In 1789, with the starving French people on the brink of revolution, orphaned Celie Rosseau, an amazing artist and a very clever thief, runs wild with her protector, Algernon, trying to join the idealistic freedom fighters of Paris. But when she is caught stealing from none other than the king’s brother and the lady from the waxworks, Celie must use her drawing talent to buy her own freedom or die for her crimes. Forced to work for Madame Tussaud inside the opulent walls that surround Louis XVI and Marie Antoinette, Celie is shocked to find that the very people she imagined to be monsters actually treat her with kindness. But the thunder of revolution still rolls outside the gates, and Celie is torn between the cause of the poor and the safety of the rich. When the moment of truth arrives, will she turn on Madame Tussaud or betray the boy she loves? From the hidden garrets of the starving poor to the jeweled halls of Versailles, “Madame Tussaud’s Apprentice” is a sweeping story of danger, intrigue, and young love, set against one of the most dramatic moments in history.
I received a copy of this book for a honest review.
Let me start by saying that had I not received a copy of this book, I honestly don’t think i would have ever picked it up to read. Which would have been a shame as this book is fantastic.
Welcome to France pre-revolution. We are introduced to Célie and Algernon, two teenage orphans who are fighting for survival on the streets of Paris.
Celie was saved by Algernon after the death of her family. Not only does she owe him her life, but over time she has fallen in love with him.
Forced to running cons and steal to survive. Celie only outlet is her talent at drawing. But when a con goes wrong, her talent for drawing is what can save her.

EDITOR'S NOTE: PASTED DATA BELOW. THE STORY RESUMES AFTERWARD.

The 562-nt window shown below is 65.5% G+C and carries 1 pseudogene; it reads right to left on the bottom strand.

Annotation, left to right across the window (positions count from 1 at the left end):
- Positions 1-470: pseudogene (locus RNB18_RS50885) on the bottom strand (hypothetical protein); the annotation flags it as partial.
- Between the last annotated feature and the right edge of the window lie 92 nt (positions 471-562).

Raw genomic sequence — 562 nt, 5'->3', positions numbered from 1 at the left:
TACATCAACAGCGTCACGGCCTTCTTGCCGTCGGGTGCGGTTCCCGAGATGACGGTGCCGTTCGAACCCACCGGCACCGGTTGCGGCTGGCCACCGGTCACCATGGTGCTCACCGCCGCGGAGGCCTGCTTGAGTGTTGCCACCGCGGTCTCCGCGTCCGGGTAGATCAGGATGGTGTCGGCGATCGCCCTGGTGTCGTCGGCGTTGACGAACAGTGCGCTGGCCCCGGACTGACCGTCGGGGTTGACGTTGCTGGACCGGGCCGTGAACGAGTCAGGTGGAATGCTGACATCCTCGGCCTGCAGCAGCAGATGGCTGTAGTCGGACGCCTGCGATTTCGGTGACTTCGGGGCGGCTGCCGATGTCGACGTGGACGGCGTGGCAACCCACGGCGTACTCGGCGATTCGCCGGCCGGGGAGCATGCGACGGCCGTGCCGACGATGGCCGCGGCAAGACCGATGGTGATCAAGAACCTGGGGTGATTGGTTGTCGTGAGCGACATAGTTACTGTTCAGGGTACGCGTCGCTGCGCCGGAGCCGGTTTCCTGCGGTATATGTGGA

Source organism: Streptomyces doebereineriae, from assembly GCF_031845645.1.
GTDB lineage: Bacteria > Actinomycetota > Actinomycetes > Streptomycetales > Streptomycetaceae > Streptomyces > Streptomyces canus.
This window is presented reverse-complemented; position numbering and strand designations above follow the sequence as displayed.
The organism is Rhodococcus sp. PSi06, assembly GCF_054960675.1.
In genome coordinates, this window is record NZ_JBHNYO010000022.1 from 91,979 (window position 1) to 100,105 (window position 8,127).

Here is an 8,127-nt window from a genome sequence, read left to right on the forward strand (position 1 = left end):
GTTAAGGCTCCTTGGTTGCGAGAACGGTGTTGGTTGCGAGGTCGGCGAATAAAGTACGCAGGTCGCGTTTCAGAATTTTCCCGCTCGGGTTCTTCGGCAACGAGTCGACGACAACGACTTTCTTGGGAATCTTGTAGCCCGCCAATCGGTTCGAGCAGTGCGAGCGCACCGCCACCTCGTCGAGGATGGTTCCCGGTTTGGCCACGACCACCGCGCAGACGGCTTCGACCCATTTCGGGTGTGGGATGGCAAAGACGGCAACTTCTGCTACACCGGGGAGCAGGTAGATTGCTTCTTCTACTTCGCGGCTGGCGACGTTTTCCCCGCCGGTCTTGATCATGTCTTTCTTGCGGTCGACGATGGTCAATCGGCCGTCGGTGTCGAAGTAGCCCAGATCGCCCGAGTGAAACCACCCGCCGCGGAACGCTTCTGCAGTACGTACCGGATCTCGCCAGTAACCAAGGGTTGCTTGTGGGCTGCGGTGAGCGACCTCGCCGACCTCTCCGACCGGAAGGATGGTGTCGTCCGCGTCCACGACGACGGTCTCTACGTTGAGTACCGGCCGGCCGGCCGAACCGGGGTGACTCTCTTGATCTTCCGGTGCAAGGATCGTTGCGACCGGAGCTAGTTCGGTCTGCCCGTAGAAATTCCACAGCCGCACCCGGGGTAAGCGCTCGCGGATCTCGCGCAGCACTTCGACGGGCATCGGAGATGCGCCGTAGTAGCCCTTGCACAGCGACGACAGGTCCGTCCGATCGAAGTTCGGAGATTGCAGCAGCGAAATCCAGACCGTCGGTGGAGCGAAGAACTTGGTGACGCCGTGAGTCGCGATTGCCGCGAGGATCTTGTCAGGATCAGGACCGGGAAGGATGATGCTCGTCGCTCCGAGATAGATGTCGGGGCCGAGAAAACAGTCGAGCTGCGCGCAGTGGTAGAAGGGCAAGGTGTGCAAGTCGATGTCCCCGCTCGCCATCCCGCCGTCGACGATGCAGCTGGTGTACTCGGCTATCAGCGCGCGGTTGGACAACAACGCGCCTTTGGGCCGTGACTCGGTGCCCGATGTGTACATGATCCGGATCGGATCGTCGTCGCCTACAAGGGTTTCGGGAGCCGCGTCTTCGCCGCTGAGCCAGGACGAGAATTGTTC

Enter Manon Tussaud who takes Celie into her care as her apprentice. Where Celie finds herself living in a comfortable home with nice, caring people who also teach her the trade of waxworks. The only thing missing is Algernon. Who she feels she owes her life to.
Since the death of ger family Célie has always wanted equality in France, but after spending some time living in Versailles she realises that the royal family might actually be as much prisoners in their life. Not everything is as it appears to be. When she sends Algernon a drawing of her time in Versailles, she will inadvertently helps to incite the revolution .
Madame Tussaud’s Apprentice is a story about a young girl trying to survive in a miserable and dangerous city. There is also the added element of the French Revolution provided an intriguing and violent backdrop for this tale. The twist at the end was a nice surprise and a great way to finish.
I really think that this is a book that you should add to your to read pale today .